Baring – Global BondGlobal Bonds1.1
BlackRock – Overseas Government Bond TrackerGlobal Bonds1.06
Threadneedle – European Corporate BondGlobal Bonds1
Newton – International BondGlobal Bonds0.92
M&G – Global Government BondGlobal Bonds0.9
Henderson Inst – Overseas BondGlobal Bonds0.8
JPM – Global Ex UK BondGlobal Bonds0.78
Baillie Gifford – Global BondGlobal Bonds0.7
M&G – European Inflation Link Corp BondGlobal Bonds0.62
TM – UBS Global Fixed IncomeGlobal Bonds0.6
M&G – Global Macro BondGlobal Bonds0.43
SWIP – Global Bond PlusGlobal Bonds0.4
Standard Life Investments – Global Index Linked BondGlobal Bonds0.31
Scot Wid – International BondGlobal Bonds0.1
City Financial – Defensive Global BondGlobal Bonds0.02
JPM – IncomeSterling Strategic Bond6.79
L&G – Dynamic BondSterling Strategic Bond6
Henderson – Fixed Interest Monthly IncomeSterling Strategic Bond6
Henderson – Preference & BondSterling Strategic Bond5.7
Artemis – High IncomeSterling Strategic Bond5.6
SJP – Corporate BondSterling Strategic Bond5.59
Old Mutual – Bond 1Sterling Strategic Bond5.56
Old Mutual – Monthly Income BondSterling Strategic Bond5.5
Henderson – Strategic BondSterling Strategic Bond5.4
Legg Mason – Income OptimiserSterling Strategic Bond5.4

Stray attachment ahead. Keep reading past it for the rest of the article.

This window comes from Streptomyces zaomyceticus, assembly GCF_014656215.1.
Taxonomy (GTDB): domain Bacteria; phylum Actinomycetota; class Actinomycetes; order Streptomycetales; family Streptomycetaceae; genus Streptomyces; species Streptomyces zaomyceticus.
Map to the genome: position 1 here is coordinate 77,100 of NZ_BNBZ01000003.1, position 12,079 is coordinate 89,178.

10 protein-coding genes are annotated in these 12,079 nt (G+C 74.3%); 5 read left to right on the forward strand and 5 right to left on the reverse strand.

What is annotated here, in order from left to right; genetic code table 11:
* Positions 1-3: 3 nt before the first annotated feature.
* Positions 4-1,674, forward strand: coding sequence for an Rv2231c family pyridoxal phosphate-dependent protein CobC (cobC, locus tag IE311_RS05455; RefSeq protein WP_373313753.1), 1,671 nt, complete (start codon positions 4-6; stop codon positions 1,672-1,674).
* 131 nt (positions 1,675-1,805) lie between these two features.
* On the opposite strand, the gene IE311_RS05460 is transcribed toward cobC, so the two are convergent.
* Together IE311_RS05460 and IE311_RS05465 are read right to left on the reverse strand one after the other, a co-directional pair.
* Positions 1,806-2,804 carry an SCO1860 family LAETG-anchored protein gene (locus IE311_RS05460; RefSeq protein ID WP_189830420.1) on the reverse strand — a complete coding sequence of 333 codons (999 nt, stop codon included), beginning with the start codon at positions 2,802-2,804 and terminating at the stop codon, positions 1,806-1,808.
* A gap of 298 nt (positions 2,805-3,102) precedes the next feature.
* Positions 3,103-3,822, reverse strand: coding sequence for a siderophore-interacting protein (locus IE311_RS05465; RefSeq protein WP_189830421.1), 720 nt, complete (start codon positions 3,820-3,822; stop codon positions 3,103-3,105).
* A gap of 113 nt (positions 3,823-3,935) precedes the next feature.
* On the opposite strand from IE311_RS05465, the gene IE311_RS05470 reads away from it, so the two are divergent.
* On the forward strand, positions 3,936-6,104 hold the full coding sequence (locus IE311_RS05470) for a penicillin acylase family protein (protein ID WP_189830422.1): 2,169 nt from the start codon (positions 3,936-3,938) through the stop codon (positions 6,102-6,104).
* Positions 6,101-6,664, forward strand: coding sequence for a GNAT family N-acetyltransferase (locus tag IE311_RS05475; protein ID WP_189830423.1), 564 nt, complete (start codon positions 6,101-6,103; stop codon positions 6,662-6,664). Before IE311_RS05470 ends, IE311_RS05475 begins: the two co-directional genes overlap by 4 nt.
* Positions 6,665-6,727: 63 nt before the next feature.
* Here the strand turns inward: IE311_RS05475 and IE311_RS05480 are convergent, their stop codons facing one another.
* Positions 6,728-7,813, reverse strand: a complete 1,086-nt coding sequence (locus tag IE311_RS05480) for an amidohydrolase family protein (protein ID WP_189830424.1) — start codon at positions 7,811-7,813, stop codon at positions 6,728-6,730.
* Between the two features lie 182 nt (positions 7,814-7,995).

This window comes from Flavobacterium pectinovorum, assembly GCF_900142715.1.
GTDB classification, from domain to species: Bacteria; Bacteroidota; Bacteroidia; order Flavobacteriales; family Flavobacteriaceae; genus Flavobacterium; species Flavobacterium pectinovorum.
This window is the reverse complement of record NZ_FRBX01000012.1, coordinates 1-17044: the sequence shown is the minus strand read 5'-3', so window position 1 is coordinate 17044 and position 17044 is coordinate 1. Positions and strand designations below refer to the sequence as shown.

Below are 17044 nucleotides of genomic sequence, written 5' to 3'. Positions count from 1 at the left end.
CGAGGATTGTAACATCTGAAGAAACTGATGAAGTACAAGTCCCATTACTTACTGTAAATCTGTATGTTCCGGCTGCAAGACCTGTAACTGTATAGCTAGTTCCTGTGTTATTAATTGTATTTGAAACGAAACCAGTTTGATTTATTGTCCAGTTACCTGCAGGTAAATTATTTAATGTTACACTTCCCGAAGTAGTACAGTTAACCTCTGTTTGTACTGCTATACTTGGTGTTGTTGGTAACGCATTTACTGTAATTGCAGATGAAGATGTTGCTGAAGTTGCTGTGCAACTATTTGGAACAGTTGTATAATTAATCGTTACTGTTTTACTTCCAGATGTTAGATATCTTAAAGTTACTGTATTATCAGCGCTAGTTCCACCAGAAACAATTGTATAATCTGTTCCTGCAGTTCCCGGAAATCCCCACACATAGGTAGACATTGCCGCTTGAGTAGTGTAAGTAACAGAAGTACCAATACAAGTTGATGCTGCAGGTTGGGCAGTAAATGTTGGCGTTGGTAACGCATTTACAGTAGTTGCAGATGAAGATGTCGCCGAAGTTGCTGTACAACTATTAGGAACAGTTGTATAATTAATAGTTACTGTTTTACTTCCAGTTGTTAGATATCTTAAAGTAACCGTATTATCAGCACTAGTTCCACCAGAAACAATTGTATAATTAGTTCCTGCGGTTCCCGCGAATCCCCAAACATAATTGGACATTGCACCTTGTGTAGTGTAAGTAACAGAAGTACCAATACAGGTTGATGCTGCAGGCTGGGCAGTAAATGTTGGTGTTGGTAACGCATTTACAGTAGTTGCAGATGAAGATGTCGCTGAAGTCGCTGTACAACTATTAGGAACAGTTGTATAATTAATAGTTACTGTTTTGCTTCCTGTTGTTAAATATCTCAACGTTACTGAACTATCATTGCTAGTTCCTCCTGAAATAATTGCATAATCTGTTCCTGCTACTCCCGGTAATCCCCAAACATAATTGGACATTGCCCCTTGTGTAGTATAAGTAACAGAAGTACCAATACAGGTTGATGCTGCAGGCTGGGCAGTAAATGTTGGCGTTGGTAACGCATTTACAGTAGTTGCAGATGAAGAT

Schroder – Strategic BondSterling Strategic Bond5.13
Franklin – Strategic BondSterling Strategic Bond4.94
PFS – TwentyFour Dynamic BondSterling Strategic Bond4.93
Ecclesiastical – Amity Sterling BondSterling Strategic Bond4.87
Schroder – Strategic CreditSterling Strategic Bond4.81
Threadneedle – Strategic BondSterling Strategic Bond4.8
Invesco Perpetual – Monthly Income PlusSterling Strategic Bond4.79
Marks & Spencer – High IncomeSterling Strategic Bond4.6
AXA – Framlington Managed IncomeSterling Strategic Bond4.52
Jupiter – Strategic BondSterling Strategic Bond4.4
Barclays – Sterling BondSterling Strategic Bond4.27
Investec – Strategic BondSterling Strategic Bond4.24
Artemis – Strategic BondSterling Strategic Bond4.2
Aberdeen – World Strategic BondSterling Strategic Bond4.2
F&C – Strategic BondSterling Strategic Bond4.1
SWIP – Strategic BondSterling Strategic Bond4.1
City Financial – Diversified Fixed InterestSterling Strategic Bond4.09
F&C – Extra Income BondSterling Strategic Bond4
Scot Wid – Strategic IncomeSterling Strategic Bond4
Aviva Inv – Higher Income PlusSterling Strategic Bond3.97
Fidelity – Extra IncomeSterling Strategic Bond3.94
Aviva Inv – Managed High IncomeSterling Strategic Bond3.84